I say 'base/sauce' not because it could be one or the other; they are the same thing. I say 'base/sauce' because it is best to think of it in terms of both. This is supposed to hold your whole dish together as far as flavour is concerned, and I usually put some of it in the bottom. It shouldn't be too subtle; the whole casserole should be flavoured by the sauce. On the other hand, it shouldn't be too strong, since that would overpower the other elements. Further, it should be fairly thick, or else the other parts will be swimming in the sauce, and that has poor presentation value. I usually use either tomato/pasta sauce ('original', not flavoured, whenever possible), alfredo sauce (original, not garlic), or cream-of-something soup (chicken, celery). More often than not, I mix the tomato sauce with one of the other elements. Feel free to experiment.

2) Starch.
I'm not talking about cornstarch here. I mean either potatoes, pasta, or rice. I have never used rice, but I imagine you could. If you use pasta, make sure it is something fairly small and easy to use with a fork or spoon: so no fettecini, no spaghetti or spaghettini, and no tortellini or capuletti. Penne, rotallini, shell, elbow, and the like are ideal. If you use potatoes, go for small chunks or thin slices. You will want a lot of this.

3) Meat.
Make sure you check your guests' dietary restrictions before deciding on this one. I usually use ground beef or ground pork for this, but this also works if you have leftovers you'd like to finish. Do you have some roast beef or a pork roast in the fridge you want to get rid of? I've used a mix of ground beef and pulled pork from a leftover roast and found it worked very well. You could use slices of sausage. You could also use tuna. However, I will note here that tuna is better with alfredo or cream-of-x soup than with tomato sauce, and better with pasta than with potatoes. Other meats go equally well with either.

4) Veggies.
If you find that you or your guests have difficulty getting their veggie count in, this is a good way of filling that. The easy solution is one of those frozen veggie mixes, but if you want a bit better quality you can chop up any combination of carrots, broccoli, cauliflower, green beans, and peppers for this. These should be available in the local supermarket during any season. These all have different cooking times, though, so watch that. Peas are very good if you want the veggies to blend in, and I find canned corn an excellent option that keeps in the cupboard a while. Corn, carrots, and cauliflower look less like vegetable for those carnivores you might know, but have less of the green-veggie nutrients. Spinach or zuchinni would be interesting options, I think, but I've never tried them before. Generally, I put the green veggies in alfredo or cream-of sauces and the less green veggies (corn, pepper, cauliflower, carrots) in the tomato sauce. I do this because the colours look better together: the tomato sauce does not lack vibrancy, and thus does not need augmentation, while the alfredo does lack it and thus could use the green to add some flair.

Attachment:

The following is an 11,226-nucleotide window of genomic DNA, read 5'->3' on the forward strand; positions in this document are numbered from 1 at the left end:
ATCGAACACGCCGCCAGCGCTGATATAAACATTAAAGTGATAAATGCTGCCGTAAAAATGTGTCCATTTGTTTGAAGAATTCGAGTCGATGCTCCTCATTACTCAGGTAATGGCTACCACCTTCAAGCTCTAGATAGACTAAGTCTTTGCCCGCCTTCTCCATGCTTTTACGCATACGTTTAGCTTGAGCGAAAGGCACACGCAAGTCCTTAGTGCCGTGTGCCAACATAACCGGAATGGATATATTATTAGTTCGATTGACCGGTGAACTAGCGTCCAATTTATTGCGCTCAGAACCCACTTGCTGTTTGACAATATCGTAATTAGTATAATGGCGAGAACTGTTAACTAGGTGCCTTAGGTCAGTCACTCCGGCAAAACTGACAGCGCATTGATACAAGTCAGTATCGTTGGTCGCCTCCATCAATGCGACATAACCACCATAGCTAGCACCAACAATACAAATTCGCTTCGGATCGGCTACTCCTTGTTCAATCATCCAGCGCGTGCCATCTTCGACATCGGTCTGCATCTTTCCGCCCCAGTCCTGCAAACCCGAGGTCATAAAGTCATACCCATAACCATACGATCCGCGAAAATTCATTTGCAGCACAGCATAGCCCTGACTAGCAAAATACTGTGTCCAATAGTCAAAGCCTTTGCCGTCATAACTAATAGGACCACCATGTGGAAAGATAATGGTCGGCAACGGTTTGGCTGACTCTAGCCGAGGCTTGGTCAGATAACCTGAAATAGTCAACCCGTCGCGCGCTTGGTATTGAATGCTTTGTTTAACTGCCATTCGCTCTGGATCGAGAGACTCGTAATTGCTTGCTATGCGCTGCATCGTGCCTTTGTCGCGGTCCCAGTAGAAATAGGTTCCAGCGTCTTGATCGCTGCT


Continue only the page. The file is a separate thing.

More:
5) Spices, herbs, and some other special tricks.
I have some favourite herbs and spices that I use a lot. In alfredo or cream based dishes, I use thyme, rosemary, and parsley. In tomato-based dishes, I use paprika, cumin, cayenne pepper, oregano, and basil. I don't stick to these rules, however; you could through parsley in tomato or oregano and basil into alfredo. The real trick, though, is to use ingredients other than spices to add personality. I use raisins whenever I can (that is, whenever I have guests who will eat them), and I also add oatmeal to thicken the sauce and add some fibre. Sometimes I use tiny pieces of real bacon (I know, I know; bacon is meat. But it functions as a surprise, and that's the point). You can have fun with this: look through your cupboards and fridge and see if there are any odd or unconventional ingredients you can throw in and surprise people with.